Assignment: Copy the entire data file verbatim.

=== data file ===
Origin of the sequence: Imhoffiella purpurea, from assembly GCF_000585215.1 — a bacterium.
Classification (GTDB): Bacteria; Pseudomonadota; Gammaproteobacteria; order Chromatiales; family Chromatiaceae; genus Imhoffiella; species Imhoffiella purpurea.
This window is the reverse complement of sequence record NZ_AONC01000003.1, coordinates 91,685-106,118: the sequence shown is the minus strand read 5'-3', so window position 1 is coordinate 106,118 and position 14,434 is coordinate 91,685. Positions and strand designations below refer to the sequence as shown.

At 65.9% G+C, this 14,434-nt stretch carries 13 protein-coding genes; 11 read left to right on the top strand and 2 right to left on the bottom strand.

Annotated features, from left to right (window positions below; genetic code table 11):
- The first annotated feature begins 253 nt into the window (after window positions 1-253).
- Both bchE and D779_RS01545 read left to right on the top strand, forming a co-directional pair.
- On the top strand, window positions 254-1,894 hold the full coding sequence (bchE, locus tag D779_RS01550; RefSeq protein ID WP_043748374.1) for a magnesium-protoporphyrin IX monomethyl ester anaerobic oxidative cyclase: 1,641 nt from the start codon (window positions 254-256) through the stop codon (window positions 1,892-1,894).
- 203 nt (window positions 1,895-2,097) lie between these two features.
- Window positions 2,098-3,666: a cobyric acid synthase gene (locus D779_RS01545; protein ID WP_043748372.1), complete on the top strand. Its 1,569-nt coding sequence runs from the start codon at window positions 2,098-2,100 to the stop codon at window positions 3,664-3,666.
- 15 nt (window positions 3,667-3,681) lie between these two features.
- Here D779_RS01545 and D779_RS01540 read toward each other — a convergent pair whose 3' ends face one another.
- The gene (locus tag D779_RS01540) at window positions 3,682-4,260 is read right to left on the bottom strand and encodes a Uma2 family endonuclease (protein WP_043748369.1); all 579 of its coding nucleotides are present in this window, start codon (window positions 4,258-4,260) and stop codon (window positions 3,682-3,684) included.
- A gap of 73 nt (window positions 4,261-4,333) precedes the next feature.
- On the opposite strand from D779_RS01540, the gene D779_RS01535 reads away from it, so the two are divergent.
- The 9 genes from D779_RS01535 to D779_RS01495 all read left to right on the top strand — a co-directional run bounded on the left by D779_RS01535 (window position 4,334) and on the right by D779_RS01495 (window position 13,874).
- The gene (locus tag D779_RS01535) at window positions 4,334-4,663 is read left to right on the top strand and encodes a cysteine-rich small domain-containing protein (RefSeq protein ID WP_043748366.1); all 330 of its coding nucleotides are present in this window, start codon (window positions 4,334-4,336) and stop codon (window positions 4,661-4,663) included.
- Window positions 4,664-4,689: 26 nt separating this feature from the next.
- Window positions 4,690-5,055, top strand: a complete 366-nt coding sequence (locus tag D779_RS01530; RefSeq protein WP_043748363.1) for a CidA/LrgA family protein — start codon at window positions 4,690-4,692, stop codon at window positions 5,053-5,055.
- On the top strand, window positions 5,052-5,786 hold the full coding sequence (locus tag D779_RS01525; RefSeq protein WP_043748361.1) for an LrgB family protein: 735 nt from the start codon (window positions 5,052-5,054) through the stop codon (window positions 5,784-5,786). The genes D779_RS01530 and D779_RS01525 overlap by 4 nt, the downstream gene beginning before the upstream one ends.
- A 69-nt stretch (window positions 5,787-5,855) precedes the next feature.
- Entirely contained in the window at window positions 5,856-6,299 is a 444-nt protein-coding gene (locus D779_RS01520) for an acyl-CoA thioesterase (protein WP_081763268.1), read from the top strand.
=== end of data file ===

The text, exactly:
Origin of the sequence: Imhoffiella purpurea, from assembly GCF_000585215.1 — a bacterium.
Classification (GTDB): Bacteria; Pseudomonadota; Gammaproteobacteria; order Chromatiales; family Chromatiaceae; genus Imhoffiella; species Imhoffiella purpurea.
This window is the reverse complement of sequence record NZ_AONC01000003.1, coordinates 91,685-106,118: the sequence shown is the minus strand read 5'-3', so window position 1 is coordinate 106,118 and position 14,434 is coordinate 91,685. Positions and strand designations below refer to the sequence as shown.

At 65.9% G+C, this 14,434-nt stretch carries 13 protein-coding genes; 11 read left to right on the top strand and 2 right to left on the bottom strand.

Annotated features, from left to right (window positions below; genetic code table 11):
- The first annotated feature begins 253 nt into the window (after window positions 1-253).
- Both bchE and D779_RS01545 read left to right on the top strand, forming a co-directional pair.
- On the top strand, window positions 254-1,894 hold the full coding sequence (bchE, locus tag D779_RS01550; RefSeq protein ID WP_043748374.1) for a magnesium-protoporphyrin IX monomethyl ester anaerobic oxidative cyclase: 1,641 nt from the start codon (window positions 254-256) through the stop codon (window positions 1,892-1,894).
- 203 nt (window positions 1,895-2,097) lie between these two features.
- Window positions 2,098-3,666: a cobyric acid synthase gene (locus D779_RS01545; protein ID WP_043748372.1), complete on the top strand. Its 1,569-nt coding sequence runs from the start codon at window positions 2,098-2,100 to the stop codon at window positions 3,664-3,666.
- 15 nt (window positions 3,667-3,681) lie between these two features.
- Here D779_RS01545 and D779_RS01540 read toward each other — a convergent pair whose 3' ends face one another.
- The gene (locus tag D779_RS01540) at window positions 3,682-4,260 is read right to left on the bottom strand and encodes a Uma2 family endonuclease (protein WP_043748369.1); all 579 of its coding nucleotides are present in this window, start codon (window positions 4,258-4,260) and stop codon (window positions 3,682-3,684) included.
- A gap of 73 nt (window positions 4,261-4,333) precedes the next feature.
- On the opposite strand from D779_RS01540, the gene D779_RS01535 reads away from it, so the two are divergent.
- The 9 genes from D779_RS01535 to D779_RS01495 all read left to right on the top strand — a co-directional run bounded on the left by D779_RS01535 (window position 4,334) and on the right by D779_RS01495 (window position 13,874).
- The gene (locus tag D779_RS01535) at window positions 4,334-4,663 is read left to right on the top strand and encodes a cysteine-rich small domain-containing protein (RefSeq protein ID WP_043748366.1); all 330 of its coding nucleotides are present in this window, start codon (window positions 4,334-4,336) and stop codon (window positions 4,661-4,663) included.
- Window positions 4,664-4,689: 26 nt separating this feature from the next.
- Window positions 4,690-5,055, top strand: a complete 366-nt coding sequence (locus tag D779_RS01530; RefSeq protein WP_043748363.1) for a CidA/LrgA family protein — start codon at window positions 4,690-4,692, stop codon at window positions 5,053-5,055.
- On the top strand, window positions 5,052-5,786 hold the full coding sequence (locus tag D779_RS01525; RefSeq protein WP_043748361.1) for an LrgB family protein: 735 nt from the start codon (window positions 5,052-5,054) through the stop codon (window positions 5,784-5,786). The genes D779_RS01530 and D779_RS01525 overlap by 4 nt, the downstream gene beginning before the upstream one ends.
- A 69-nt stretch (window positions 5,787-5,855) precedes the next feature.
- Entirely contained in the window at window positions 5,856-6,299 is a 444-nt protein-coding gene (locus D779_RS01520) for an acyl-CoA thioesterase (protein WP_081763268.1), read from the top strand.